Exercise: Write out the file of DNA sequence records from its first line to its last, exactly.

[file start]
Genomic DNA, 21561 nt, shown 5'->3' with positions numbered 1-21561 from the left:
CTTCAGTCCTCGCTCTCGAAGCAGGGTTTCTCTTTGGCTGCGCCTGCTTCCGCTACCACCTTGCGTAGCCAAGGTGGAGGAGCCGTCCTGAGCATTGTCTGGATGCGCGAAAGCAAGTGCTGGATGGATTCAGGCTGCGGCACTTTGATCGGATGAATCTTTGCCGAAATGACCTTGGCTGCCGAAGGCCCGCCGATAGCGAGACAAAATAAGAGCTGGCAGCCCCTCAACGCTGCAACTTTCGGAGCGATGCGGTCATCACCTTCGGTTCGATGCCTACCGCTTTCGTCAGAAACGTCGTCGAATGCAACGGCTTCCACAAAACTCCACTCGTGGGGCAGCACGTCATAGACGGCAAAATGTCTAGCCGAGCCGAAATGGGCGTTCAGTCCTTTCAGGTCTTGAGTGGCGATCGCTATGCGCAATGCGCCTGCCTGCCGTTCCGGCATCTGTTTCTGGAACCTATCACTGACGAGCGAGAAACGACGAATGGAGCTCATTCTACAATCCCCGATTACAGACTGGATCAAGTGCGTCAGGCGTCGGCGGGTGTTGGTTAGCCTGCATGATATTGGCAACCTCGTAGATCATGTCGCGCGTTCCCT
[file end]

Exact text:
Genomic DNA, 21561 nt, shown 5'->3' with positions numbered 1-21561 from the left:
CTTCAGTCCTCGCTCTCGAAGCAGGGTTTCTCTTTGGCTGCGCCTGCTTCCGCTACCACCTTGCGTAGCCAAGGTGGAGGAGCCGTCCTGAGCATTGTCTGGATGCGCGAAAGCAAGTGCTGGATGGATTCAGGCTGCGGCACTTTGATCGGATGAATCTTTGCCGAAATGACCTTGGCTGCCGAAGGCCCGCCGATAGCGAGACAAAATAAGAGCTGGCAGCCCCTCAACGCTGCAACTTTCGGAGCGATGCGGTCATCACCTTCGGTTCGATGCCTACCGCTTTCGTCAGAAACGTCGTCGAATGCAACGGCTTCCACAAAACTCCACTCGTGGGGCAGCACGTCATAGACGGCAAAATGTCTAGCCGAGCCGAAATGGGCGTTCAGTCCTTTCAGGTCTTGAGTGGCGATCGCTATGCGCAATGCGCCTGCCTGCCGTTCCGGCATCTGTTTCTGGAACCTATCACTGACGAGCGAGAAACGACGAATGGAGCTCATTCTACAATCCCCGATTACAGACTGGATCAAGTGCGTCAGGCGTCGGCGGGTGTTGGTTAGCCTGCATGATATTGGCAACCTCGTAGATCATGTCGCGCGTTCCCT